§2. The senior cardinal deacon announces the name of the
newly elected Supreme Pontiff to the people; likewise, in the place of the Roman
Pontiff, he places the pallium upon metropolitans or hands it over to their
Can. 356 Cardinals are obliged to cooperate assiduously
with the Roman Pontiff; therefore, cardinals who exercise any office in the
curia and who are not diocesan bishops are obliged to reside in Rome. Cardinals
who have the care of some diocese as the diocesan bishop are to go to Rome
whenever the Roman Pontiff calls them.
Can. 357 §1. The cardinals who have been assigned title to
a suburbicarian church or a church in Rome are to promote the good of these
dioceses or churches by counsel and patronage after they have taken possession
Nevertheless, they possess no power of governance over
them nor are they to intervene in any way in those matters which pertain to the
administration of their goods, their discipline, or the service of the churches.
§2. In those matters which pertain to their own person,
cardinals living outside of Rome and outside their own diocese are exempt from
the power of governance of the bishop of the diocese in which they are residing.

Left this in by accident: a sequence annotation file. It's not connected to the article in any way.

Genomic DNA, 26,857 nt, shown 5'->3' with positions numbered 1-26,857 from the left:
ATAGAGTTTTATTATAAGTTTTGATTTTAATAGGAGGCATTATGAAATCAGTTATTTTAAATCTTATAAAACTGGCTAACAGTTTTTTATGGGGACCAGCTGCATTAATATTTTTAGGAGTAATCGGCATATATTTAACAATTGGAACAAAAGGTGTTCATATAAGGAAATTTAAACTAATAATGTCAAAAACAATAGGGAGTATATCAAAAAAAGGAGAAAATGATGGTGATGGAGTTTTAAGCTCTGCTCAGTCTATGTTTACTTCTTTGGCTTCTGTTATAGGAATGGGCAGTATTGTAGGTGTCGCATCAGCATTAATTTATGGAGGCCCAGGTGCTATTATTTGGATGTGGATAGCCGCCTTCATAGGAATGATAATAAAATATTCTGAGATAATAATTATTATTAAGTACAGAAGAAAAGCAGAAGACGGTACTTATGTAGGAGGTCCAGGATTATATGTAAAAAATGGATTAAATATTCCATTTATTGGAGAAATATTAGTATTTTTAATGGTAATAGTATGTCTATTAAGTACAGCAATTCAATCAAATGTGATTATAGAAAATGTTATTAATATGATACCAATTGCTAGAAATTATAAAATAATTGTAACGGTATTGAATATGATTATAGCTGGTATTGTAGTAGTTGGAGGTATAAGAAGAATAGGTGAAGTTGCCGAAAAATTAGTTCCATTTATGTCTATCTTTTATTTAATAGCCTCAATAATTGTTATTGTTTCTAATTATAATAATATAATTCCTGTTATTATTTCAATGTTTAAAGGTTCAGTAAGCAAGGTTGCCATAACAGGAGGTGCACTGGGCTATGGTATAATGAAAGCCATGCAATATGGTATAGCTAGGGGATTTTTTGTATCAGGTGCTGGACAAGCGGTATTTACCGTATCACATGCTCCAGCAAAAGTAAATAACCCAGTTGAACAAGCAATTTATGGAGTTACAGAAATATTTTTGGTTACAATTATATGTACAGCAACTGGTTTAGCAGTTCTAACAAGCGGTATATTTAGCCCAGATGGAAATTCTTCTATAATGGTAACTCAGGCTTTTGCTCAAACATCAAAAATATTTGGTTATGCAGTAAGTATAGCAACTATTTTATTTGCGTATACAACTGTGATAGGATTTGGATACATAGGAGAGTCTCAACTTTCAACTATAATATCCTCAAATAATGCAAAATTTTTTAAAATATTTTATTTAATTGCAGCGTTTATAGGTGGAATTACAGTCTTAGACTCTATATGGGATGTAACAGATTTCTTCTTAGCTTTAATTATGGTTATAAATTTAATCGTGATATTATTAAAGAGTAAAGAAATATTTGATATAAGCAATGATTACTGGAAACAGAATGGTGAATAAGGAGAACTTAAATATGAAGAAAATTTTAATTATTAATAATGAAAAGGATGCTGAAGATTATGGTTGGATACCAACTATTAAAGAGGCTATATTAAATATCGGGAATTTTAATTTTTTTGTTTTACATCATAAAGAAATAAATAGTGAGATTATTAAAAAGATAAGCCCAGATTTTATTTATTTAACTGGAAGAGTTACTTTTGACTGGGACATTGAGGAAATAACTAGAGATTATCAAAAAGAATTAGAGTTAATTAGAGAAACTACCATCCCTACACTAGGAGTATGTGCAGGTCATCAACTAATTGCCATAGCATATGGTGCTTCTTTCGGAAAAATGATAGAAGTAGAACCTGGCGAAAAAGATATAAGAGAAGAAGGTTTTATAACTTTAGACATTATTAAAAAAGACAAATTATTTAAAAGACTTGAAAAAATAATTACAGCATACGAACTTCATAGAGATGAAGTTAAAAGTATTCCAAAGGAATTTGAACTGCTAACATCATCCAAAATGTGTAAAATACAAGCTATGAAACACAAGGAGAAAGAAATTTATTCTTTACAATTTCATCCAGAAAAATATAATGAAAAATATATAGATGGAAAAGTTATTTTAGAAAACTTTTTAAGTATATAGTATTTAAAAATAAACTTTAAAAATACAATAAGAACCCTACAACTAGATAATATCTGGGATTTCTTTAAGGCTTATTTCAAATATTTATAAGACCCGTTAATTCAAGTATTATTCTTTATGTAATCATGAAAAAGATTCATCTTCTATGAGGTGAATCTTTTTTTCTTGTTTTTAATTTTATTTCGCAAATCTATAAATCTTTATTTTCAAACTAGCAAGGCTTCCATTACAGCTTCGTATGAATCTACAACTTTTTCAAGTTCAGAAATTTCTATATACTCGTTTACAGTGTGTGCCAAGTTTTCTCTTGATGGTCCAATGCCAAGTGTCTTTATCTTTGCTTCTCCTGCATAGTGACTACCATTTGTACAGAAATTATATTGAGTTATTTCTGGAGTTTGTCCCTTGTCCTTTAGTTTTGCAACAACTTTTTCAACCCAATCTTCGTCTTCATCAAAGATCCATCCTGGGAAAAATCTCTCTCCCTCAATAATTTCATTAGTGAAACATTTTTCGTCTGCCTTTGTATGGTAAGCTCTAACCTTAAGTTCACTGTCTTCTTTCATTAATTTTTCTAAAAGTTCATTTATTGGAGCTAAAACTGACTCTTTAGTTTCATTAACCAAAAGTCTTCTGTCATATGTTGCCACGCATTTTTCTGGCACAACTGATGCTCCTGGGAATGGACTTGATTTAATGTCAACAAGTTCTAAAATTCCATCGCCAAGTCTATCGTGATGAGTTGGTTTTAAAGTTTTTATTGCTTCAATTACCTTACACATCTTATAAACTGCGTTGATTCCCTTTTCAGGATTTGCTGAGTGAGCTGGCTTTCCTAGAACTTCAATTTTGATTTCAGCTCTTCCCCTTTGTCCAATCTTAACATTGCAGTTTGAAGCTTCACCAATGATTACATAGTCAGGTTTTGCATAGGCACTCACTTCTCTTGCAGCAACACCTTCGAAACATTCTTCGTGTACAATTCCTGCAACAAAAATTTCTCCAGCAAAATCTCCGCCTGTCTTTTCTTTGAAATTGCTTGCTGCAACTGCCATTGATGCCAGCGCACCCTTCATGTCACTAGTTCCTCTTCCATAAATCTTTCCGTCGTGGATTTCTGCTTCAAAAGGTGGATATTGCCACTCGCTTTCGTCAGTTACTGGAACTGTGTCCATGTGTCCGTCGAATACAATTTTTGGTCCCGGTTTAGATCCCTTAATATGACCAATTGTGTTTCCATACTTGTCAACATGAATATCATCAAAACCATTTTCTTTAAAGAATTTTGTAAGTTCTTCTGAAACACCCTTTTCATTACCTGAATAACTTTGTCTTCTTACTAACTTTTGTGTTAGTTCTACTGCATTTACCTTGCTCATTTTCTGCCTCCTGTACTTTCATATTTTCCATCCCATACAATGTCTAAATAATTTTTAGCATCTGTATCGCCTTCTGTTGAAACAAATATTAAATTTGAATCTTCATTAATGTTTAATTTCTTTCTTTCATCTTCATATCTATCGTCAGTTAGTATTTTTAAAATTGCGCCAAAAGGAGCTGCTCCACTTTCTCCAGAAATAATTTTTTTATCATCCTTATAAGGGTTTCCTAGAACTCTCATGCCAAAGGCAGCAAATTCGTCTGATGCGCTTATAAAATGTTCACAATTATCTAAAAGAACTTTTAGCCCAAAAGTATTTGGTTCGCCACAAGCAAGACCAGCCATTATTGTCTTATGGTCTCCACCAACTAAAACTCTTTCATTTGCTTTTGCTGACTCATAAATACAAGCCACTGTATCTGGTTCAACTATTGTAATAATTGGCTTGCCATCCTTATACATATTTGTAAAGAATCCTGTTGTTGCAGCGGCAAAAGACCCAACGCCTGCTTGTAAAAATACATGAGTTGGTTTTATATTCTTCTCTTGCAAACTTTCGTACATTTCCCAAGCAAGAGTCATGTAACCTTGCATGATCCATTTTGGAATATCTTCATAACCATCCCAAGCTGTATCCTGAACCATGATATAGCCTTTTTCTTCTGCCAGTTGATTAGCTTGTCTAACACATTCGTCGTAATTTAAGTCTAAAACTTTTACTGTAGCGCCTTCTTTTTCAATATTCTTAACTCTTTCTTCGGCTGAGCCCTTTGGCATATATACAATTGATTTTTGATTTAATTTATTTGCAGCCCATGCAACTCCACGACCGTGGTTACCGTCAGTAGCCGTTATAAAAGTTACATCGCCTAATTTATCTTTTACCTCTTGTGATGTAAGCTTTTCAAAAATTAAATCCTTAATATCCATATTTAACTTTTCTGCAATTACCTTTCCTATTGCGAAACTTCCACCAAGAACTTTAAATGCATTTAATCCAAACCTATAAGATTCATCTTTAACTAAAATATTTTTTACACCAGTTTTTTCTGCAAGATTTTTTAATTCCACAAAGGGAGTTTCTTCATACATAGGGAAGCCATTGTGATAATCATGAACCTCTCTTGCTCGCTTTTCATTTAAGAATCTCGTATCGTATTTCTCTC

Can. 358 A cardinal to whom the Roman Pontiff entrusts the
function of representing him in some solemn celebration or among some group of
persons as a legates a latere, that is, as his alter ego, as well as one to whom
the Roman Pontiff entrusts the fulfillment of a certain pastoral function as his
special envoy (missus specialis) has competence only over those things
which the Roman Pontiff commits to him.
Can. 359 When the Apostolic See is vacant, the college of
cardinals possesses only that power in the Church which is attributed to it in
THE ROMAN CURIA
Can. 360 The Supreme Pontiff usually conducts the affairs
of the universal Church through the Roman Curia which performs its function in
his name and by his authority for the good and service of the churches. The
Roman Curia consists of the Secretariat of State or the Papal Secretariat, the